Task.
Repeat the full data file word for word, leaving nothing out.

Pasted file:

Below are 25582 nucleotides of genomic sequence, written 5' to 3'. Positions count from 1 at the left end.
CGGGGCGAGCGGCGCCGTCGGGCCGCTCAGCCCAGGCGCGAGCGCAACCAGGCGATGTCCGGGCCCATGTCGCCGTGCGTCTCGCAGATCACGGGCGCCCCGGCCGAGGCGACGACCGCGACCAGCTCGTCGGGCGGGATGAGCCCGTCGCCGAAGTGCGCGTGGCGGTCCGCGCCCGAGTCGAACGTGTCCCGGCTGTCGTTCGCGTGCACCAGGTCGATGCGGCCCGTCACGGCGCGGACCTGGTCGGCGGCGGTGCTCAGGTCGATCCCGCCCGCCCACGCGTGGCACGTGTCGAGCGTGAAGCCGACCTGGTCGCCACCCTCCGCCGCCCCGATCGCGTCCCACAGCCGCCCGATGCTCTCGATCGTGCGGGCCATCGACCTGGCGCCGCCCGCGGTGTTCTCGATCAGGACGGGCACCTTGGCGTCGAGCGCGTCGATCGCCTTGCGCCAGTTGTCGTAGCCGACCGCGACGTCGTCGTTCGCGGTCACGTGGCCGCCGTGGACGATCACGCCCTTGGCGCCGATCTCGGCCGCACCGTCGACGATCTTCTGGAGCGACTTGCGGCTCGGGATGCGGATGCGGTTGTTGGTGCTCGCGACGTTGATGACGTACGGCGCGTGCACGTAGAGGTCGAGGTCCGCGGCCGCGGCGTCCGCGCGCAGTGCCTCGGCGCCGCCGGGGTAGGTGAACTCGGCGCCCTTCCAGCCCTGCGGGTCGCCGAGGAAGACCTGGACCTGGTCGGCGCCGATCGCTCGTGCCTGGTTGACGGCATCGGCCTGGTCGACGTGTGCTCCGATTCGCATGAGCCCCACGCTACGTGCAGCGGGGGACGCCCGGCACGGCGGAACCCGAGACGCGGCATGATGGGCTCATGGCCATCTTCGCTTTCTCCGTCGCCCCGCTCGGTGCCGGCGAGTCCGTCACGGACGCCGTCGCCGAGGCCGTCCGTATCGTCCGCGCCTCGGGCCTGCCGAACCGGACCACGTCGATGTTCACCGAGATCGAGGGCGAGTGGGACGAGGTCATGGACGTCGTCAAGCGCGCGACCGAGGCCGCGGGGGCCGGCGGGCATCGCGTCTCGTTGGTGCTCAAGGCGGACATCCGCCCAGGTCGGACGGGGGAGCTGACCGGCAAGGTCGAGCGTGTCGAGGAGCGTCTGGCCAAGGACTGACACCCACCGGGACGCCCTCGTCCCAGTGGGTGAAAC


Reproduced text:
Below are 25582 nucleotides of genomic sequence, written 5' to 3'. Positions count from 1 at the left end.
CGGGGCGAGCGGCGCCGTCGGGCCGCTCAGCCCAGGCGCGAGCGCAACCAGGCGATGTCCGGGCCCATGTCGCCGTGCGTCTCGCAGATCACGGGCGCCCCGGCCGAGGCGACGACCGCGACCAGCTCGTCGGGCGGGATGAGCCCGTCGCCGAAGTGCGCGTGGCGGTCCGCGCCCGAGTCGAACGTGTCCCGGCTGTCGTTCGCGTGCACCAGGTCGATGCGGCCCGTCACGGCGCGGACCTGGTCGGCGGCGGTGCTCAGGTCGATCCCGCCCGCCCACGCGTGGCACGTGTCGAGCGTGAAGCCGACCTGGTCGCCACCCTCCGCCGCCCCGATCGCGTCCCACAGCCGCCCGATGCTCTCGATCGTGCGGGCCATCGACCTGGCGCCGCCCGCGGTGTTCTCGATCAGGACGGGCACCTTGGCGTCGAGCGCGTCGATCGCCTTGCGCCAGTTGTCGTAGCCGACCGCGACGTCGTCGTTCGCGGTCACGTGGCCGCCGTGGACGATCACGCCCTTGGCGCCGATCTCGGCCGCACCGTCGACGATCTTCTGGAGCGACTTGCGGCTCGGGATGCGGATGCGGTTGTTGGTGCTCGCGACGTTGATGACGTACGGCGCGTGCACGTAGAGGTCGAGGTCCGCGGCCGCGGCGTCCGCGCGCAGTGCCTCGGCGCCGCCGGGGTAGGTGAACTCGGCGCCCTTCCAGCCCTGCGGGTCGCCGAGGAAGACCTGGACCTGGTCGGCGCCGATCGCTCGTGCCTGGTTGACGGCATCGGCCTGGTCGACGTGTGCTCCGATTCGCATGAGCCCCACGCTACGTGCAGCGGGGGACGCCCGGCACGGCGGAACCCGAGACGCGGCATGATGGGCTCATGGCCATCTTCGCTTTCTCCGTCGCCCCGCTCGGTGCCGGCGAGTCCGTCACGGACGCCGTCGCCGAGGCCGTCCGTATCGTCCGCGCCTCGGGCCTGCCGAACCGGACCACGTCGATGTTCACCGAGATCGAGGGCGAGTGGGACGAGGTCATGGACGTCGTCAAGCGCGCGACCGAGGCCGCGGGGGCCGGCGGGCATCGCGTCTCGTTGGTGCTCAAGGCGGACATCCGCCCAGGTCGGACGGGGGAGCTGACCGGCAAGGTCGAGCGTGTCGAGGAGCGTCTGGCCAAGGACTGACACCCACCGGGACGCCCTCGTCCCAGTGGGTGAAAC